Time To Consider Professional Female Players

FOR the past few years, the National Women’s Hockey League has been operating as an arena for the best female hockey players to showcase their hockey talents. It’s been, more or less, a success, providing a springboard to the Canadian national team, but now the NWHL was faced with a boatload of new problems, not the least of which is the issue of lucrative National Collegiate Athletic Association scholarships.This season, the NCAA has started to crack down on NWHL players who, in any stretch of the imagination, could be considered “professional players”, including the receipt of expensive gifts by the players. For example, the Telus-sponsored Durham Lightning had, originally, given all of its players free phones, but, because of the new NCAA crackdowns, the players were forced to pay for the phones or risk losing their scholarships. In addition to that, the NCAA ruled that even if one player on the team is “paid” the whole club is inelligble for NCAA schloarships, some worth as much as $20,000 (U.S.) a year. NWHL president Sue Fennell told the Toronto Star in defence of her league, “does any one of our teams write a payroll cheque? Not that I’m aware of,” and the accounts of several concerned NWHL team presidents suggest the same thing.

Upon hearing of this, I was appalled, but probably not for the reason you’re thinking of. I stand by the NCAA in saying that gifts cannot be received by the players, and, if the female players want scholarships, they’d better follow the same rules the men do- simply, it’s a matter of fairness. Still, while this does indicate that women are starting to be treated as equals as men, this seems to be not what women probably had envisioned when they thought of equality. You see, what appals me about all this is the fact the NWHL isn’t professional but simply just an outlet to the NCAA and nothing more. Perhaps it’s a little ignorant on my part to be saying this, but I had, for the longest time, believed the NWHL was professional: I mean, how else could I explain the presence of so many Canadian national team members? Now, upon learning that it isn’t and all the new struggles it’s faced with, I think the time has come for the women to have a professional outlet, be it with the men in the National Hockey League or with their own league, if the women want true equality.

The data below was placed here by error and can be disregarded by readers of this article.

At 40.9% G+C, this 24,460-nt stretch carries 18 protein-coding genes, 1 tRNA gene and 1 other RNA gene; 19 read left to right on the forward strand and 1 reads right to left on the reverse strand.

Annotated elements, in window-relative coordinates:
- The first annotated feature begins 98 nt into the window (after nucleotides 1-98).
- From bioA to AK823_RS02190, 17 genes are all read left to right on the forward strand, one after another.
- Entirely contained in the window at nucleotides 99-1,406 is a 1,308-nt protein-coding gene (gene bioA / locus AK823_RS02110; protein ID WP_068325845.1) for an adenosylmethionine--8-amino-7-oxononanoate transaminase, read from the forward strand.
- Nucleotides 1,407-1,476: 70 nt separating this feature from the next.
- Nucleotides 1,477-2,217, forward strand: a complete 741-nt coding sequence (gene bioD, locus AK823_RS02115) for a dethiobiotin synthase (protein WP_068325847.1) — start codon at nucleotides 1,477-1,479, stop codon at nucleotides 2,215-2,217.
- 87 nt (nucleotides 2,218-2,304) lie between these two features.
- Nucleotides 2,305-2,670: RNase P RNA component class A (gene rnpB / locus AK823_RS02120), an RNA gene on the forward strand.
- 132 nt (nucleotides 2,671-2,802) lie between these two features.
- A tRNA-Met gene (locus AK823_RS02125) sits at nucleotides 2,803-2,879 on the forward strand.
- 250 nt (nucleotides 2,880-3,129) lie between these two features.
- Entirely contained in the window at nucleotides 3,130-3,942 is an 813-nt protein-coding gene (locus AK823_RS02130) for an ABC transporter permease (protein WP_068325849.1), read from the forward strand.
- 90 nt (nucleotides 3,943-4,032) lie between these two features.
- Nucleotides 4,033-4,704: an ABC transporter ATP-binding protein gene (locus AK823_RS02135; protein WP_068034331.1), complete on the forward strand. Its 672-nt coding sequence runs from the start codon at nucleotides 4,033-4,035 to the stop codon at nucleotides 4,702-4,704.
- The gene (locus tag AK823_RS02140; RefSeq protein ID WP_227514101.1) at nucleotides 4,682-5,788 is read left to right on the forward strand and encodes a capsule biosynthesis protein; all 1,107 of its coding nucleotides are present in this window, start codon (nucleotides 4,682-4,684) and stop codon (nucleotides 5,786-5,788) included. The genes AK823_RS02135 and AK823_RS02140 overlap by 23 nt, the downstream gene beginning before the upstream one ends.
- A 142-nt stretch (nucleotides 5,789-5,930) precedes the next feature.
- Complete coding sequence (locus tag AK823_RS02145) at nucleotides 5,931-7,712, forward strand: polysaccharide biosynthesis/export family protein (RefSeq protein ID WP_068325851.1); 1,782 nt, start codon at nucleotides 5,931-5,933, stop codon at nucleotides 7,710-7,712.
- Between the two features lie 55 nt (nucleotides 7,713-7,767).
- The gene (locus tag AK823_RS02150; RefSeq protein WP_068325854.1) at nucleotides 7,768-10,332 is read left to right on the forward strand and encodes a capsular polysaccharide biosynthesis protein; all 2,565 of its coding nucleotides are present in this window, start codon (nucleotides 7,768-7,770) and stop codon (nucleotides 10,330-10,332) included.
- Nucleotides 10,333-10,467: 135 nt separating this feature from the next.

The first reason is probably the most obvious: why should men be allowed to make a living out of their sport while the women cannot? In a perfect world, women would be making the same salaries the men do- but, then again, that’d be a request I’d make for any occupation, sports or not. Still, even if women players could make something like $70,000 a year for their sport, nothing too Earth-shattering but enough to live off of, it would be a positive first step, since, just like the men, the women can now make a living playing the game they love. It’s more a symbolic thing than anything else, since, in realistic terms, there’s no way, just yet, that a women’s game can generate as much money as a men’s game (thus making it nearly impossible for multi-millionaire women players), but the idea is all that’s important here. Once people realize that the women are serious, more attention will be paid to them and only from there can the women pursue options that will lead to pay equity with the men. Unfortunately, here in North America, other than in the Olympics, the only way people do pay heavy attention to anything is if it is professional or if it has some links to the pros (as is the case with college football, basketball and baseball)- and, because women’s hockey is not, it’s largely forgotten, wrongly in my opinion I might add.